November 29, 2016 / 12:21 AM / a year ago

Australia fund manager IFM keen on Trump's infrastructure policy - CEO

SYDNEY, Nov 29 (Reuters) - Australian fund manager IFM Investors is bullish on investing in the United States following the election of Donald Trump to U.S. president, seeing strong potential returns from financing infrastructure assets, its chief executive said on Tuesday.

“If Trump pursues his policies around infrastructure, it would mean enormous opportunities for us,” IFM Investors CEO Brett Himbury said in an interview.

Trump has proposed generous tax credits for companies that build and operate infrastructure projects that earn a fee, such as toll roads.

IFM, which is one Australia’s largest fund managers, has A$74 billion of assets under management with around three-quarters in infrastructure.

The asset management company was part of a consortium last month that bought Australia’s biggest electricity grid for $12.5 billion.

While Himbury said IFM was more than likely to expand its infrastructure assets next year, he also highlighted growth in the fund’s listed equities and unlisted debt portfolios.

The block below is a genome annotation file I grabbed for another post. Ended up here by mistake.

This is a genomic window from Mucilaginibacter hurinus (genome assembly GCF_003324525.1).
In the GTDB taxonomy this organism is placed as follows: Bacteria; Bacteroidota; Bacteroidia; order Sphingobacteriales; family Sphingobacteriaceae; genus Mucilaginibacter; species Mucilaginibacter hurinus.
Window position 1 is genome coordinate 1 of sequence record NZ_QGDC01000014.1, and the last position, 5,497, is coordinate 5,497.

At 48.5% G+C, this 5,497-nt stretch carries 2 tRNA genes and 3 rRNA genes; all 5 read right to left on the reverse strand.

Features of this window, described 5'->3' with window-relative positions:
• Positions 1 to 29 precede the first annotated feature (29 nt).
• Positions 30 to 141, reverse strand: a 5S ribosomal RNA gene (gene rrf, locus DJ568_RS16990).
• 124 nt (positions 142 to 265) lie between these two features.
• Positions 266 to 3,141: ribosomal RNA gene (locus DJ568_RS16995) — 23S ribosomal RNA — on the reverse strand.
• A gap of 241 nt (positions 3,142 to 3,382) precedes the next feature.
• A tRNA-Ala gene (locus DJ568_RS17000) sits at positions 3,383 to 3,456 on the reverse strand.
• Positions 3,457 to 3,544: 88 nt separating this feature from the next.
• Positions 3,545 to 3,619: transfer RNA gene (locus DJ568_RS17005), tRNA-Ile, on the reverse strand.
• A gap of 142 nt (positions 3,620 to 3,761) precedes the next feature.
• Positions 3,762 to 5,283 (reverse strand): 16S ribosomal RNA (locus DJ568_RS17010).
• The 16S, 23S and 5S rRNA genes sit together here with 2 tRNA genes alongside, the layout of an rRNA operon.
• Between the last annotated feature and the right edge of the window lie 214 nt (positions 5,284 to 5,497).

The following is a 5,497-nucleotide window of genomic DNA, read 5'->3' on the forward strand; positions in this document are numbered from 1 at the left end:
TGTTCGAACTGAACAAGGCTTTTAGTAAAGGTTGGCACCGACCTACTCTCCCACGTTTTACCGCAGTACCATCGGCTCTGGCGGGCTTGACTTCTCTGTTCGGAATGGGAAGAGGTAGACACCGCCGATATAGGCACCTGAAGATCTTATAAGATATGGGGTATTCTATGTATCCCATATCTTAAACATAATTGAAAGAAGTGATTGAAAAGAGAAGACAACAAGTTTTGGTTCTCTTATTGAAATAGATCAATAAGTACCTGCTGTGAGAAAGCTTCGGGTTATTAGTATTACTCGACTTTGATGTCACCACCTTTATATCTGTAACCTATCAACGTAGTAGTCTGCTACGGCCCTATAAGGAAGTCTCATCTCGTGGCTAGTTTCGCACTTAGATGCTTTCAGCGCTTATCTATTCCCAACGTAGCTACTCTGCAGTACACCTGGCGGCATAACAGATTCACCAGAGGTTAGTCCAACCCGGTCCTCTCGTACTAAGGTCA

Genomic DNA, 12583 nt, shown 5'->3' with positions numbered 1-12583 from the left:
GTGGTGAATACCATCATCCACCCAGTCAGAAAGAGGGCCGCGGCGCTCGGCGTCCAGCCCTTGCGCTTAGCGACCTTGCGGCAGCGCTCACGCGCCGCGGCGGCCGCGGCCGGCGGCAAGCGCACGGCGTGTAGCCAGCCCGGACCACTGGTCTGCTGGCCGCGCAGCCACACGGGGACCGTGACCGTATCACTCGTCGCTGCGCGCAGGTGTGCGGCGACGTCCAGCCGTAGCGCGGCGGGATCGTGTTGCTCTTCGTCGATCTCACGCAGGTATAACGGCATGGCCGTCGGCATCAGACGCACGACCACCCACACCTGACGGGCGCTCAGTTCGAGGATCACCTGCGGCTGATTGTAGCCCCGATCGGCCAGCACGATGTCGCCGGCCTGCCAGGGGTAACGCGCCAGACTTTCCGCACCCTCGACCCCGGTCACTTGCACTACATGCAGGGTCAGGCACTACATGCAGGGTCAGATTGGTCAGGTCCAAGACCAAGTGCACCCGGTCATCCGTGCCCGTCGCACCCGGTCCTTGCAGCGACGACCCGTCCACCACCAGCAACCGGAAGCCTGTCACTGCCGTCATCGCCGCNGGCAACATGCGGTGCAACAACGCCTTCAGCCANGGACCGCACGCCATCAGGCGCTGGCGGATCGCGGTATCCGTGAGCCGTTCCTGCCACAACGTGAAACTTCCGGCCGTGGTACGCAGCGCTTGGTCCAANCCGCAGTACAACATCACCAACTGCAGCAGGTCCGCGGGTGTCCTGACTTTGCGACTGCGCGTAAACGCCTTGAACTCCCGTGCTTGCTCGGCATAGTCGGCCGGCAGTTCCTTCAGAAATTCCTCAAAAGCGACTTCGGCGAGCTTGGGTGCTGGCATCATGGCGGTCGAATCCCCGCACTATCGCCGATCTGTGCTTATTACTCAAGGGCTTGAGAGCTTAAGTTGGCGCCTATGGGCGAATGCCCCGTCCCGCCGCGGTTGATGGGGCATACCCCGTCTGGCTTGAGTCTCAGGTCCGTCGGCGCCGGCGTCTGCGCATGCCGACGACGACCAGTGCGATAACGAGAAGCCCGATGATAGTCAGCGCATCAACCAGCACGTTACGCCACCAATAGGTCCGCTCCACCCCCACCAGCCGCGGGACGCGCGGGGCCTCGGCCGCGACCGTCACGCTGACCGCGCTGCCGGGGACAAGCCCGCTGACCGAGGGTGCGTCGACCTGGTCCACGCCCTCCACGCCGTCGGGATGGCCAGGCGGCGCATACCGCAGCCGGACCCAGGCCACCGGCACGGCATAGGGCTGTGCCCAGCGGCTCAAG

“We are now investing A$1 billion in infrastructure debt per year and we could easily double it,” he said, seeing a sweet spot for single-A rated assets in U.S. and Australian dollars, particularly in the energy sector.

IFM is also increasingly looking at European debt in both primary and secondary markets due to attractive returns of 200 basis points to 400 basis points over Libor.

Himbury also sees value in “enhanced passive” management of share securities amid falling interest rates and a cut-throat fee environment.

“Enhanced passive is a very cost effective way to deliver returns,” he said.

Enhanced passive investment is a hybrid strategy that typically tracks an index or portfolio but adds a modest degree of management, as opposed to active management that tries to beat the market by frequently selling or buying securities.

Around A$25 billion of IFM’s funds is in corporate and infrastructure debt and cash, with A$2 billion in private equity and A$15 billion in listed equities. The balance of A$32 billion is in unlisted infrastructure equities. (Reporting by Cecile Lefort; Editing by Eric Meijer)

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